Sunday, June 6, 2010

Time Well Spent

This past week I have been reminded, yet again, of the importance of communication. I know I’m not alone in knowing this leadership reality and still struggling to be effective in my communications. There are many reasons effective communication is challenging. For one, we each have preferred methods both for receiving communications and sending them. Mismatches in these styles can hamper our ability to communicate. We also have differences in our preferences regarding the level of communication. Some of us like lots of detail and want to hear from our colleagues continuously; others of us prefer the big picture and only want to know when it’s something big – of course we need to understand their definition of big. Sometimes we only want to hear the good news. Unfortunately, as Kim Campbell* puts it, “If you don’t like bad news, you should get out of the leadership business. Your job is to hear as much bad news as there is out there and to figure out ways of dealing with it.”

While all of these are real issues in communication, I sometimes think the biggest problem is time. Effective communication takes time. We have to pay attention to what information we are receiving and evaluate it. We have to decide what needs to be shared and with whom. We have to consider who needs to hear this information and how rapidly and in what format. Does it need to be face-to-face? Will a phone call do? What about e-mail? And then we have to ignore all the other demands on our attention and actually communicate.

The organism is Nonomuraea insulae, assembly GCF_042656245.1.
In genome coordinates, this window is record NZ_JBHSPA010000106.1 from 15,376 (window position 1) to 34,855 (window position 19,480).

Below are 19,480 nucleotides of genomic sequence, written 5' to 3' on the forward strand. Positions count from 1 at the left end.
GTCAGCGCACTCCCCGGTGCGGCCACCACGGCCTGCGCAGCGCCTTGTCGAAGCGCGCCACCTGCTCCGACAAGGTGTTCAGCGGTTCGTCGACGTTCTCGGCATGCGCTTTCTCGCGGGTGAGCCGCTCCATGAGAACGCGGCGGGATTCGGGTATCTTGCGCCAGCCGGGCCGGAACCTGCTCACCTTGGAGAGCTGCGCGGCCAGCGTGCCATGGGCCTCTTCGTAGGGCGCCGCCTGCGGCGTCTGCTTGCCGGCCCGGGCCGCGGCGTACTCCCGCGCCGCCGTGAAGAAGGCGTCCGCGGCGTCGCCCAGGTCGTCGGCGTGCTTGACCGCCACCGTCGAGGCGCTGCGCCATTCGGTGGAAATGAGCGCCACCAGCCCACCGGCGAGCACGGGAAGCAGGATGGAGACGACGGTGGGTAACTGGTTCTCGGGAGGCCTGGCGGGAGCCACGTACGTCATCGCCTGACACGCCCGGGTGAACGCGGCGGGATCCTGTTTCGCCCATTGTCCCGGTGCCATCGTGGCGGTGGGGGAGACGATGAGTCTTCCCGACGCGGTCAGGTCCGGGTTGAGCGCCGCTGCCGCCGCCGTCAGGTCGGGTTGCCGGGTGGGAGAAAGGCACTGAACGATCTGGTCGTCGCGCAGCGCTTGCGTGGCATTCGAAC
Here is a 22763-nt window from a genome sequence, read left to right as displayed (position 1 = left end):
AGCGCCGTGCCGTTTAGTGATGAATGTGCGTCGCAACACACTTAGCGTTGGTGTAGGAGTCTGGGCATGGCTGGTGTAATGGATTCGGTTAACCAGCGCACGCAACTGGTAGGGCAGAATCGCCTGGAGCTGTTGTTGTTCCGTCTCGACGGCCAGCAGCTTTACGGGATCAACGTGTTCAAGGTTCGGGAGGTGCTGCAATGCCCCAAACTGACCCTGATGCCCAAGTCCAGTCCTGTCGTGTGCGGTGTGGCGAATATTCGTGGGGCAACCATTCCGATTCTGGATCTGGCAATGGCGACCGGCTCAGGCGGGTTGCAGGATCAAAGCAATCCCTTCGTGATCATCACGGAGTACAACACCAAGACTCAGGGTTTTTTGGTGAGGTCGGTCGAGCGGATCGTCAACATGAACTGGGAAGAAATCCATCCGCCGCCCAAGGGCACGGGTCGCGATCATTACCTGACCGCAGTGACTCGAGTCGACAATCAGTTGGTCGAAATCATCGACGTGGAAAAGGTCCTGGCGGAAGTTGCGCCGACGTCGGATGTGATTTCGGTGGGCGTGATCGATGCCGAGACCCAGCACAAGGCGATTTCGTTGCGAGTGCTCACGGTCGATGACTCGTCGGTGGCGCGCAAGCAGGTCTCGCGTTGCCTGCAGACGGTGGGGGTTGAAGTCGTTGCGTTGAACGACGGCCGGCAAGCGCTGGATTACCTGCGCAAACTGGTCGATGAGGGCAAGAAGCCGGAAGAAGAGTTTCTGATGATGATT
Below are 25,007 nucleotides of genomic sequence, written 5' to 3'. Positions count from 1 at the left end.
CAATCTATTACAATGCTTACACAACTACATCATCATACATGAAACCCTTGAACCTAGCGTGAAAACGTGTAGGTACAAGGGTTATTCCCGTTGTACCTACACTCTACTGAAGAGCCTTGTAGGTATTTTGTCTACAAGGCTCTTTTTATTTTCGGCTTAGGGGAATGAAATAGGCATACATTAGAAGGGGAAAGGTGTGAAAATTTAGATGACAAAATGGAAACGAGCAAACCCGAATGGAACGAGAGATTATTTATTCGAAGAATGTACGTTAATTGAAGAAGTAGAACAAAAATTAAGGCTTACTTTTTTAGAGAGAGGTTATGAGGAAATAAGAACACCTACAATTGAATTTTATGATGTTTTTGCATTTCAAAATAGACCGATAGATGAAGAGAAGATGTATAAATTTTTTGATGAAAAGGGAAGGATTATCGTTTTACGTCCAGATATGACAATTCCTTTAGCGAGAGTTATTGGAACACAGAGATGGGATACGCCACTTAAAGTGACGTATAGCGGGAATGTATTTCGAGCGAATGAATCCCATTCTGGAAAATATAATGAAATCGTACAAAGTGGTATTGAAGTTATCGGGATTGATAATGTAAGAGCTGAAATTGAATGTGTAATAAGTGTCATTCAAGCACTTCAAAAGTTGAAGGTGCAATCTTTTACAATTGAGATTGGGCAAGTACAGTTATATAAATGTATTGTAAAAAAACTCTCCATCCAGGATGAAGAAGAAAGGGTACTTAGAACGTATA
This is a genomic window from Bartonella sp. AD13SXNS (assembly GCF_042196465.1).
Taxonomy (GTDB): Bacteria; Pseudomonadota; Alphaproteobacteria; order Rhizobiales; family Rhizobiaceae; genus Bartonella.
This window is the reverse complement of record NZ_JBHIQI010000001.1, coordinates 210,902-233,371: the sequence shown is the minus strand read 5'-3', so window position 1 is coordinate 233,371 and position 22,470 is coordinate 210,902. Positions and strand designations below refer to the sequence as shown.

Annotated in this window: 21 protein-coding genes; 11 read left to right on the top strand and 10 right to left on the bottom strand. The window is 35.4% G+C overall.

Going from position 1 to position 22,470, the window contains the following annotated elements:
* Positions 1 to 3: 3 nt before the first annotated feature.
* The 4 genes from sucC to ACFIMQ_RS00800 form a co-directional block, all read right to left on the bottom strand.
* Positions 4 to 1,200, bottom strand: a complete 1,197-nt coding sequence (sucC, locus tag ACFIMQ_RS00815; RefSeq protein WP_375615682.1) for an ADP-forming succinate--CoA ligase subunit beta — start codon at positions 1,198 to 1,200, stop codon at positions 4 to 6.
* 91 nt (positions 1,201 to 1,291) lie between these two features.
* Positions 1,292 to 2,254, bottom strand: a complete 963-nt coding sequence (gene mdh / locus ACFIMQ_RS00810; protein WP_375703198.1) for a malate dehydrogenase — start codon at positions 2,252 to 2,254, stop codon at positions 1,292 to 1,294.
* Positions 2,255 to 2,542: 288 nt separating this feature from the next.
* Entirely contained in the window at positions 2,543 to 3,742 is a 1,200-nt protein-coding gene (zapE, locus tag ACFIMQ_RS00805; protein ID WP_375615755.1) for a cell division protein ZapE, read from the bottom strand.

Then there’s the public aspect of communication. When we have formal leadership roles, our public communication may be even more critical and time-consuming. As leaders we have to choose our messages carefully and we have to repeat those select messages multiple times. It’s not that people aren’t listening to us; it’s that they too have multiple demands on their time and attention and we need to recognize and honor that.

And last, but definitely not least, is the other side of communication. As Supreme Court Chief Justice John Marshall said, “Listening well is as powerful a means of communication and influence as to talk well.” In order to be effective in our communications we must listen well and, in this day of e-mail, read well. In other words, we must be open to hearing what others have to tell us. And again, this takes time. It also takes a willingness to set aside our need to be heard and that may be the toughest part of communication there is.

So, this week, I challenge each of us to find time for effective communication. It saves time in the long run, but more importantly it helps all of us be better leaders and work together more effectively and that’s always time well spent.

Take care,


*The book Everyone Leads attributes this quote to Kim Campbell with no further identification and I can’t find it elsewhere. However, Kim Campbell the former, and to date, only female, Canadian Prime Minister speaks and writes on leadership including at this blog so I believe she is the likely author.

1 comment:

  1. It's much easier for me to know or feel when I have experienced someone listenting well to me than if I am listening well to someone else.
    I think that leaders may not always understand that a key ingredient to developing a communal goal, value, etc. is the repetition of the thought in various venues and audiences. I'm glad you mentioned that.